Recent discoveries have again raised the question of which people first set foot on the American continents. Comparing DNA samples of ancient and modern inhabitants of different parts of the world, scientists have proved that America was “discovered” by the inhabitants of the Baikal coast. The Vikings and Polynesians came after them.
On thin ice
It is generally accepted that people migrated from Siberia to North America during the last glaciation. Related artifacts are found even in the very South of the continent. The Clovis culture originated there 13.5 thousand years ago. Its representatives are the ancestors of the entire indigenous population of the Americas. However, until recently, researchers did not know how many migrations there were and whether anyone else lived on this land before the arrival of East Asians.
A team of scientists led by Eske Willerslev from the University of Copenhagen in Denmark demonstrated from DNA that there was only one wave of migration from Siberia. People were in Beringia (now the Bering Strait) no earlier than 23 thousand years ago and spent almost eight millennia in isolation there. Then they went to explore North America.
The Danes refuted the hypothesis of relict tribes of Paleoamericans, who were believed to be related to the population of Oceania. They have common DNA sites, but this is due to gene drift as a result of contacts between neighboring peoples.
From what part of Siberia are those who began the settlement of America-this question was answered by a group of researchers led by Johannes Krause (Max Planck Institute for the study of human history, Germany). They determined that DNA from a tooth found at the Ust-Kyakhta site South of lake Baikal belonged to the closest “cousin” of native Americans who lived 14,000 years ago.
In 1947, Norwegian Thor Heyerdahl and his friends made the famous voyage on the raft of Peruvian Indians “Kon-Tiki” across the Pacific Ocean. The hundred-day journey on the waves ended in the Tuamotu Islands. The brave traveler wanted to prove that the Polynesians are descendants of Native Americans.
This is not the case. The ancient homeland of the Polynesians is the Islands of Southeast Asia. With the inhabitants of South America, they contacted later, but in the pre-Columbian era, which is a lot of indirect evidence. For example, the stone idols of Easter Island or the American sweet potato Kumara discovered during archaeological excavations on the Islands of Eastern Polynesia. This theory was supported by geneticists led by Alexander Ioannidis from Stanford University. They found that the genomes of modern inhabitants of 17 Islands and representatives of 15 indigenous South American tribes have common areas. The question is when and where the meeting took place.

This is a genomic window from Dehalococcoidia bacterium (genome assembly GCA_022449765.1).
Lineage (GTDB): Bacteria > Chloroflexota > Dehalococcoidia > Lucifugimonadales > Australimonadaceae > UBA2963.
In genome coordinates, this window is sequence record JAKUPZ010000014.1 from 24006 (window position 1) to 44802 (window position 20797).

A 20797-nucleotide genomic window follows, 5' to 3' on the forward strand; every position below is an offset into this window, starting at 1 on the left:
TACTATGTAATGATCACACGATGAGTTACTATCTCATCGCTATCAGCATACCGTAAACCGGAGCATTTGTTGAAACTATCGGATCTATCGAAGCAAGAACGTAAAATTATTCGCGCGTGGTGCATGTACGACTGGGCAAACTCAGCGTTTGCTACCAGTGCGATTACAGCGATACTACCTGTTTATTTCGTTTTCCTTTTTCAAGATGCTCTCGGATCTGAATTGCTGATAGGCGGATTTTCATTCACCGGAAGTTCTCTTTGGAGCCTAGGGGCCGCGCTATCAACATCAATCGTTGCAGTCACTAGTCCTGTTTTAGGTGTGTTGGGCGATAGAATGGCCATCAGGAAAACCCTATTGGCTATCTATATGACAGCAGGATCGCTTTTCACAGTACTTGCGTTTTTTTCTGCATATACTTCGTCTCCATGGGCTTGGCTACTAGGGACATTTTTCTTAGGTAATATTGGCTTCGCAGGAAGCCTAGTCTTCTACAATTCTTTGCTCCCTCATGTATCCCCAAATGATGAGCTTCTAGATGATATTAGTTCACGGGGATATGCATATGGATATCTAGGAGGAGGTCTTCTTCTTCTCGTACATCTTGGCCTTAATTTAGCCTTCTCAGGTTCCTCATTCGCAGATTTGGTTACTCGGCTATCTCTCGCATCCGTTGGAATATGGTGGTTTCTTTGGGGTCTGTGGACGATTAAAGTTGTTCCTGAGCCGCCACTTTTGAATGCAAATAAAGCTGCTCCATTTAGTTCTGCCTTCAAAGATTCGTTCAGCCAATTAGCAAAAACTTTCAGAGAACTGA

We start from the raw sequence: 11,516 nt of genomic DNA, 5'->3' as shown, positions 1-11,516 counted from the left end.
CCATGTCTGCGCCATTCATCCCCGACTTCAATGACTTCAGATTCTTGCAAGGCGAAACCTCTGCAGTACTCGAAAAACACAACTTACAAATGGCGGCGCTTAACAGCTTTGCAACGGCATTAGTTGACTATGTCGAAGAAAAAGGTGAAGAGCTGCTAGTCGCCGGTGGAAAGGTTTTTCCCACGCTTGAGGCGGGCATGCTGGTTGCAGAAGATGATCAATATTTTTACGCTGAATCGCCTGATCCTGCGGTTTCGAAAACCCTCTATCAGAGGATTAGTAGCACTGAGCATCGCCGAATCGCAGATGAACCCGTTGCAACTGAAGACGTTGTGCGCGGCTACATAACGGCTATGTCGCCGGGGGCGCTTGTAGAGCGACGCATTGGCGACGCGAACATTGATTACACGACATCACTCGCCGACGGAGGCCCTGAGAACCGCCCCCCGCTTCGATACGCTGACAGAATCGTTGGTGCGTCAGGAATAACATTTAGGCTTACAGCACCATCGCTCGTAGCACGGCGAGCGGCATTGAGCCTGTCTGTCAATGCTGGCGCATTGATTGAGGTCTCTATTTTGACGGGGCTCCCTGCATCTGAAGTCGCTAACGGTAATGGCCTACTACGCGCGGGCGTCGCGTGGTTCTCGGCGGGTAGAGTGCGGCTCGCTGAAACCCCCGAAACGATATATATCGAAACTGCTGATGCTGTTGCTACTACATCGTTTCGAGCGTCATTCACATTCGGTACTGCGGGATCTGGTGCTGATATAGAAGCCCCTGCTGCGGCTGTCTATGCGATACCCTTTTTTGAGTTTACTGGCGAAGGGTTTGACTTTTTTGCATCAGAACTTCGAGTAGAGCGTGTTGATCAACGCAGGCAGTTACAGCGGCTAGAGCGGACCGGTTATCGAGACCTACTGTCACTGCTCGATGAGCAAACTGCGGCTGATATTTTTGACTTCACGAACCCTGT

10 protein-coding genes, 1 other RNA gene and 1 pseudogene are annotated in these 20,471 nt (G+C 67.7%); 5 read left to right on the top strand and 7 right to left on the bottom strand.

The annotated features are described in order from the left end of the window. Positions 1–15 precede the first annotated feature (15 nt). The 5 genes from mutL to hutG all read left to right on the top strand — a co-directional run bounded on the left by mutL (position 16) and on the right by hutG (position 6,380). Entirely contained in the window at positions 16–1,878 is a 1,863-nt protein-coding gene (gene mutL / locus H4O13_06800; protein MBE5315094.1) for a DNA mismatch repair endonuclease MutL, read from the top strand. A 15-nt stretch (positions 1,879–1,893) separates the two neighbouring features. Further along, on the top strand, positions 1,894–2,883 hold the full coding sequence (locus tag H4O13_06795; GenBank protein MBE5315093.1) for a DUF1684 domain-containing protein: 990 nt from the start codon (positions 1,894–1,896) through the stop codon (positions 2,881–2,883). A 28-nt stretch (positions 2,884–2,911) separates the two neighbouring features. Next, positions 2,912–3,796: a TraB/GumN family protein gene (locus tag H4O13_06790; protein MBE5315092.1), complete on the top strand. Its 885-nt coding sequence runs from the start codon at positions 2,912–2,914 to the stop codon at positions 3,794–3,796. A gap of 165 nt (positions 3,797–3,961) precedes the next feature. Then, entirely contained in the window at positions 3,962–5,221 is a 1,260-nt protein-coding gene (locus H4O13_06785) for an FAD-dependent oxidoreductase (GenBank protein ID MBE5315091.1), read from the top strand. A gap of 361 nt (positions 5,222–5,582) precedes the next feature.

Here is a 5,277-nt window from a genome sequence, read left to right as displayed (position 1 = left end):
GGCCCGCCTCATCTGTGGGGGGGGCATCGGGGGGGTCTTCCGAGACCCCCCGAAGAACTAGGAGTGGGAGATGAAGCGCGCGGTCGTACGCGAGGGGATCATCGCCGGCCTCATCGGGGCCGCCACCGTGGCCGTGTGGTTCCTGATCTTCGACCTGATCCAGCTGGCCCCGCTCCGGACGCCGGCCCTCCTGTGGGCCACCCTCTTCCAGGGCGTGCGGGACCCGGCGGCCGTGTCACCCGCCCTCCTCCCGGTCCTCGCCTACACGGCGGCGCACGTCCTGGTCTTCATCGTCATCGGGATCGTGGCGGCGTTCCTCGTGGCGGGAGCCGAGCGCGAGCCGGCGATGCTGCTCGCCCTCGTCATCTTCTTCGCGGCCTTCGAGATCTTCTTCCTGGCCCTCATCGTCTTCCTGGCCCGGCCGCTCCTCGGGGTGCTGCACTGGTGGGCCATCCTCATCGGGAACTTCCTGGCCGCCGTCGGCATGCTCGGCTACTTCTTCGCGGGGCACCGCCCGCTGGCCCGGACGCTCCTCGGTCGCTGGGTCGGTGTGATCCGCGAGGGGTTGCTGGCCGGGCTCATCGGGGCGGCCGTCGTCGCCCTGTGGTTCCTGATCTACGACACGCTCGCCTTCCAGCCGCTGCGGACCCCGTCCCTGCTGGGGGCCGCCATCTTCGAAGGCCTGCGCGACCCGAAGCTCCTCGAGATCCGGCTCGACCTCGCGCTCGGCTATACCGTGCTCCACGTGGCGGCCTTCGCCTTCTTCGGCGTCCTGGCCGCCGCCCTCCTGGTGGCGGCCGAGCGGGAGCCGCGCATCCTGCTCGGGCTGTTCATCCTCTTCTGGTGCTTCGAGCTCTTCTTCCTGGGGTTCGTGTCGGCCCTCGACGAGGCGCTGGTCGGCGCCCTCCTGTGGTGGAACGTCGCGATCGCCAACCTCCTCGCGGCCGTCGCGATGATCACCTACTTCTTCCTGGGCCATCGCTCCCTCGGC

An ocean separates South America and Eastern Polynesia. The Polynesians are excellent navigators, and for the past three thousand years, they have inhabited island after island on catamarans. It is possible that in the XI century, they managed to reach the shores of the South American continent. The islanders imported elements of local culture and technology and brought “wives” or offspring from mixed marriages.
On the contrary, there is no evidence that Native Americans made long trips on rafts. Nevertheless, Ioannidis and colleagues assume that the Polynesians sailed to one of the Marquesas Islands and found their settlers from South America, more precisely, modern Colombia (their DNA is closest). Genetic studies will show which hypothesis is correct.
Scouting in America
Around the same time, in the year 1000, according to legend, a Viking boat headed west from Greenland under the leadership of Leif Eriksson, son of Erik the Red. They landed on the Labrador Peninsula and now Canadian Newfoundland. A few years later, following his footsteps, the ships of Thorfinn Karlsefni arrived on the shores of Vinland, as the Normans called the island.
Among the indigenous tribes, even in the time of Columbus, there were legends about the Kingdom of the white people. Still, archaeologists found confirmation only in the 1960s in the town of L’anse-AUX-meadows. The dugouts, smithy, and artifacts left no doubt that this was the work of the Vikings.
Archaeologists have found no evidence of animal husbandry — the economic basis of the Normans in Greenland and Iceland. Perhaps it was a transit point for the development of distant regions of the North American continent, or the Vikings stayed there for a short time. According to the chronicle, they left Newfoundland because of a conflict with local tribes.
Or maybe it was different. Recently, scientists from Canada and the UK studied peat near an archaeological site and were surprised to see the cultural layer of the Viking age. Researchers have cautiously suggested that visitors from Greenland have been here periodically for a century. If this is the case, it is worth waiting for discoveries of geneticists.